A transformational gift from philanthropist and Queen’s alumnus Bruce Mitchell, Sc’68, DSc'20, has enabled the Faculty of Engineering and Applied Science to expand its investment in artificial intelligence (AI), robotics, human-machine collaboration research, and the Ingenuity Labs Research Institute. The gift has resulted in the installation of five professorships across three departments.
“Society and technology evolve as codependent systems,” says Josh Marshall, Interim Director at Ingenuity Labs. “This gift is very meaningful for us, allowing us to establish areas of research expertise that explore vital connections between people and technology. Dr. Mitchell’s contributions will ultimately improve human lives through fields including healthcare, intelligent infrastructure, advanced manufacturing, and even transportation.”
This major gift, originally announced in 2017, has supported the building of Mitchell Hall and the creation of the Ingenuity Labs Research Institute, both of which opened in 2019. It also provides funding for an endowed Chair which will be held by an internationally-recognized researcher in the fields of intelligent systems and/or applied artificial intelligence.
The gift advances not only research in advanced technologies – such as in AI and robotics – but in how humans work together with these innovations for the betterment of society. As such, each of the Mitchel Professorships are affiliated with the Ingenuity Labs Research Institute, the interdisciplinary initiative at Queen’s focused on combining AI, robotics, and human-machine collaboration to create future intelligent systems and robotic machines that enhance human productivity, safety, performance, and quality of life across a number of modern applications. Although housed within the Faculty of Engineering and Applied Science, Ingenuity Labs boasts membership from multiple faculties.
Strategically selected junior faculty members in the Faculty of Engineering and Applied Science will receive salary support, research stipends and infrastructure funds. The five Mitchell Professors began their five-year terms in January 2021.
- Amy R. Wu is an assistant professor in the Department of Mechanical and Materials Engineering, where she is the head of the Biomechanics x Robotics Laboratory (BxRL). Her research interests are at the intersection of human biomechanics and robotics with the aim of augmenting human mobility. She is interested in utilizing a first-principles approach to understand the mechanics and energetics of human movement and to apply those principles to robots.
- Ali Etemad is an assistant professor at the Department of Electrical and Computer Engineering where he leads the Ambient Intelligence and Interactive Machines (Aiim) lab. His main area of research is machine learning and deep learning focused on human-centered applications with wearables, smart devices, and smart environments.
- Matthew Robertson is an assistant professor in the Department of Mechanical and Materials Engineering. Active in the fields of bioinspired, soft, and multi-material robotic systems design, his work is dedicated to redefining the boundaries of performance, morphology, and applications of robots that can operate in more complex and challenging real world environments by utilizing advanced manufacturing, embedded control, and holistic system design techniques.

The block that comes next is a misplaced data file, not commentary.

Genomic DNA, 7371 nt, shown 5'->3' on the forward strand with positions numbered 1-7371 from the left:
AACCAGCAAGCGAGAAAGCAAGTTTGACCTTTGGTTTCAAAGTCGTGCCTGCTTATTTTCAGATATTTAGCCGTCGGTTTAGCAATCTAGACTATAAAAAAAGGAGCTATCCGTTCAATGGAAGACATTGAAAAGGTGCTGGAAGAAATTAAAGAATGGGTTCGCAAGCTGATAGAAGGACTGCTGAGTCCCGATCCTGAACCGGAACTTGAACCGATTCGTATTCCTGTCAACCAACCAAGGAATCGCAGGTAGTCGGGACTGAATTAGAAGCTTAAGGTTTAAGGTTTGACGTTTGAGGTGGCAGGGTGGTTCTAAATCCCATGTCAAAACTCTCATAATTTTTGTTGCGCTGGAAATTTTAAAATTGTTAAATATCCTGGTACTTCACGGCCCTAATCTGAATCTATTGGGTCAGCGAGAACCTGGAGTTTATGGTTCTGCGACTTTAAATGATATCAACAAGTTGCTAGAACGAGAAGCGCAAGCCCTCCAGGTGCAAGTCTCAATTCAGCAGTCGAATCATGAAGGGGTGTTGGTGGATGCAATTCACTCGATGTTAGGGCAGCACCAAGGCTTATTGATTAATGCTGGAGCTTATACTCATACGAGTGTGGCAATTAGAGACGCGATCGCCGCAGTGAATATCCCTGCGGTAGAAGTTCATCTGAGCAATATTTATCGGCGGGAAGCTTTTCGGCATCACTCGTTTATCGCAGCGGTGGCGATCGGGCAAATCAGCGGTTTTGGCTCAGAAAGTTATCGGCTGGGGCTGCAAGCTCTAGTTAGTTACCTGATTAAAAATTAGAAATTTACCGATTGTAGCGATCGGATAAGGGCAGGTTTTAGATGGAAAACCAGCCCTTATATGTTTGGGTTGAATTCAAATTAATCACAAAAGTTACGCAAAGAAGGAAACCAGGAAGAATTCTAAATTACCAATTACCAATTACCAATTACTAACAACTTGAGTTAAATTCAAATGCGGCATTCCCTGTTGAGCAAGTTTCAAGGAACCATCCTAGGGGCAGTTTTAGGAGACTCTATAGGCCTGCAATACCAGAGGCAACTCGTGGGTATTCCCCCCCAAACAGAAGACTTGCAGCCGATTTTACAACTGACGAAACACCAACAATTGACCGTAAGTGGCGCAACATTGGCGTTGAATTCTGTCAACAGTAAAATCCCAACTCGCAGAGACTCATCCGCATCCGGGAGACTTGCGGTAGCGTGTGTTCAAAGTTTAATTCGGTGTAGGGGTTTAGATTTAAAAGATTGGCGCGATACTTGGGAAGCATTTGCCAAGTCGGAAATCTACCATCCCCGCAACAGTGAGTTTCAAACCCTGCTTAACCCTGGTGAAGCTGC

- Joshua Woods is an assistant professor and researcher in the Department of Civil Engineering. His research can be broadly categorized into three primary areas of specialization: the use of high-performance materials and structural systems for seismic resilience; large-scale experimental testing and the development of advance test methods (e.g. hybrid simulation) for full-scale civil structures; and the application of advanced sensors for structural monitoring and condition assessment of structures.
- Xiaodan Zhu is an assistant professor of the Department of Electrical and Computer Engineering, and a faculty affiliate at the Vector Institute. His research field is in machine learning, natural language processing, and AI.
“Each of our Mitchell Professors is a global leader in their field,” says Dean of Queen’s Faculty of Engineering and Applied Science Kevin Deluzio, Sc'88, MSc'90, PhD'98. “The creation of the Mitchell Professorships accelerates Queen’s status as a driving force in research in intelligent systems engineering and applied AI. We could not be prouder of each of these researchers, and are grateful to Dr. Mitchell for his support in establishing these professorships and helping us recognize excellence within our faculty while supporting vital work and future discoveries.”
Research support is given to each Mitchell Professor in the form of a research stipend and access to infrastructure funding. Stipend funding can be used, for instance, for student salaries and for conducting research within Ingenuity Labs, or for travel to meet industrial partners or field research. The aim is to be results-oriented and liberal in the potential use of the funds, with the goal of maximizing impact in attracting future funding to the Institute and Queen’s.
This article was first published by the Faculty of Engineering and Applied Science.